After having applied standard transformations to remove left-recursion, we have the following grammar:

$Expr \rightarrow Term\ Expr'$

$Expr' \rightarrow {} + Term\ Expr'\,|\,\epsilon$

$Term \rightarrow Factor\ Term'$

$Term' \rightarrow {} * Factor\ Term'\,|\,\epsilon$

$Factor \rightarrow (Expr)\,|\,Int$

Parsing the string 'a + a + a' with the first grammar in an LALR parser (which can recognize left-recursive grammars) would have resulted in the parse tree:

                            Expr
/   |   \
Expr   +   Term
/  |  \        \
Expr  + Term      Factor
|      |         |
Term    Factor    Int
|      |
Factor    Int
|
Int


This parse tree grows to the left, indicating that the '+' operator is left associative, representing (a + a) + a.

But now that we've changed the grammar, our parse tree looks like this:

                            Expr ---
/        \
Term      Expr' --
|       /  |     \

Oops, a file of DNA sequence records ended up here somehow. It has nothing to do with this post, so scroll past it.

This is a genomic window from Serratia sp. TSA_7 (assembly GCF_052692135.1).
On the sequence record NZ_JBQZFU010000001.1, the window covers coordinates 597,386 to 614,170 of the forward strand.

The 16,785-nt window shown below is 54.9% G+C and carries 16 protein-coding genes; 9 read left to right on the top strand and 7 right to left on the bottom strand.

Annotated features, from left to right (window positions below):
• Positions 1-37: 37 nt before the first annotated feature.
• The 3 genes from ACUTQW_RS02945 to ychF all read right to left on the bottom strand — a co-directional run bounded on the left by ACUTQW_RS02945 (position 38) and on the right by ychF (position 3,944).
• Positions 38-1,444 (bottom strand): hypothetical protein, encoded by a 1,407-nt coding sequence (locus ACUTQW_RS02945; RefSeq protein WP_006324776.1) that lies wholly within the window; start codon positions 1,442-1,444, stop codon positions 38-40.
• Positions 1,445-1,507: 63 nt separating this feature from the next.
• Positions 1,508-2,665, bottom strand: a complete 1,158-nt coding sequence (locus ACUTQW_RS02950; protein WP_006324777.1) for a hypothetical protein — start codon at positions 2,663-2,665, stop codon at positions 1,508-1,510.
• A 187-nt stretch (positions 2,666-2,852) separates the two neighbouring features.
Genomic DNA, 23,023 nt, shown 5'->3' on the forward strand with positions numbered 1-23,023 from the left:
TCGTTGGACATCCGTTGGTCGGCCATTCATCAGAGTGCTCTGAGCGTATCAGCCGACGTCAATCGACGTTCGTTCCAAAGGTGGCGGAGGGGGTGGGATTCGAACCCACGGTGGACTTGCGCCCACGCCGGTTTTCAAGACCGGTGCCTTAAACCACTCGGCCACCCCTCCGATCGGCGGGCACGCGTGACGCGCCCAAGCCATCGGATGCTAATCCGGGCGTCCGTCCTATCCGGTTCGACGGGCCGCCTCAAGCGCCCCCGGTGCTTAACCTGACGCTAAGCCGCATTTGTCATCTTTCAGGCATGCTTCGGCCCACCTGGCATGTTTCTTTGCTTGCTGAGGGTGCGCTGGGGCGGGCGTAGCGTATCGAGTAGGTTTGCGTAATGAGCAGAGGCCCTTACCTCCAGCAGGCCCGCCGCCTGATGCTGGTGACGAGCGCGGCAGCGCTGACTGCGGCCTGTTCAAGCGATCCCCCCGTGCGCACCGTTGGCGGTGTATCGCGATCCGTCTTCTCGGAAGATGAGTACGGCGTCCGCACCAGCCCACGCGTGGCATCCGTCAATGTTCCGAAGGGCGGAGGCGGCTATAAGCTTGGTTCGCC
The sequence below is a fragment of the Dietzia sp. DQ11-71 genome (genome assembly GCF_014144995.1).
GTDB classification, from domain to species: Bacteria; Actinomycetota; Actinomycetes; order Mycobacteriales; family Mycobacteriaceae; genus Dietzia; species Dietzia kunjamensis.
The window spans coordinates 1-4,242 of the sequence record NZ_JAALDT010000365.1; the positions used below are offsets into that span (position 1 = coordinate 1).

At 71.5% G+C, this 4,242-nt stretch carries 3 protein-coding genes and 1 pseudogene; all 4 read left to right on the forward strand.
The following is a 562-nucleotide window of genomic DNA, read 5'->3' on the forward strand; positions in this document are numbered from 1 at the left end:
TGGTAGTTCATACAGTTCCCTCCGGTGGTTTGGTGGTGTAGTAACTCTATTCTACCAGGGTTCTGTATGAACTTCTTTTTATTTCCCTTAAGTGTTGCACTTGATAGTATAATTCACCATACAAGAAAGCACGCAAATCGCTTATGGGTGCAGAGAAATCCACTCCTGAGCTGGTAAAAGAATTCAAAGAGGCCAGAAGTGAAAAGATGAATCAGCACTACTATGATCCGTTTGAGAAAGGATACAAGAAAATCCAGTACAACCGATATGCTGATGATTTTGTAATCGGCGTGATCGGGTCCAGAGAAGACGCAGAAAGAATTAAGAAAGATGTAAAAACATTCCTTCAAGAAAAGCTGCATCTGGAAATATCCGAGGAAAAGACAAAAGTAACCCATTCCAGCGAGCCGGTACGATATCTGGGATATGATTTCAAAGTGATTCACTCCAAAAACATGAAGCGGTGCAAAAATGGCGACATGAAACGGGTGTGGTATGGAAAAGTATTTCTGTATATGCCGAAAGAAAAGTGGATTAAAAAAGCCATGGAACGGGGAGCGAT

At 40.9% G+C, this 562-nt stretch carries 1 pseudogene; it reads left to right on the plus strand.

Factor   +  Term   Expr' ------
|          |      |  \       \
Int       Factor   +  Term   Expr'
|           |      |
Int        Factor   $\epsilon$
|
Int


We can see that the tree grows to the right, representing a + (a + a). We have changed the associativity of our operator '+', it is now right-associative. While this isn't a problem for the associativity of integer addition, it would have a significantly different value if this were subtraction.

The problem is that normal arithmetic requires left associativity. Several solutions are: (a) rewrite the grammar to be left recursive, or (b) rewrite the grammar with more nonterminals to force the correct precedence/associativity, or (c) if using YACC or Bison, there are operator declarations, %left, %right and %nonassoc, which tell the parser generator which associativity to force.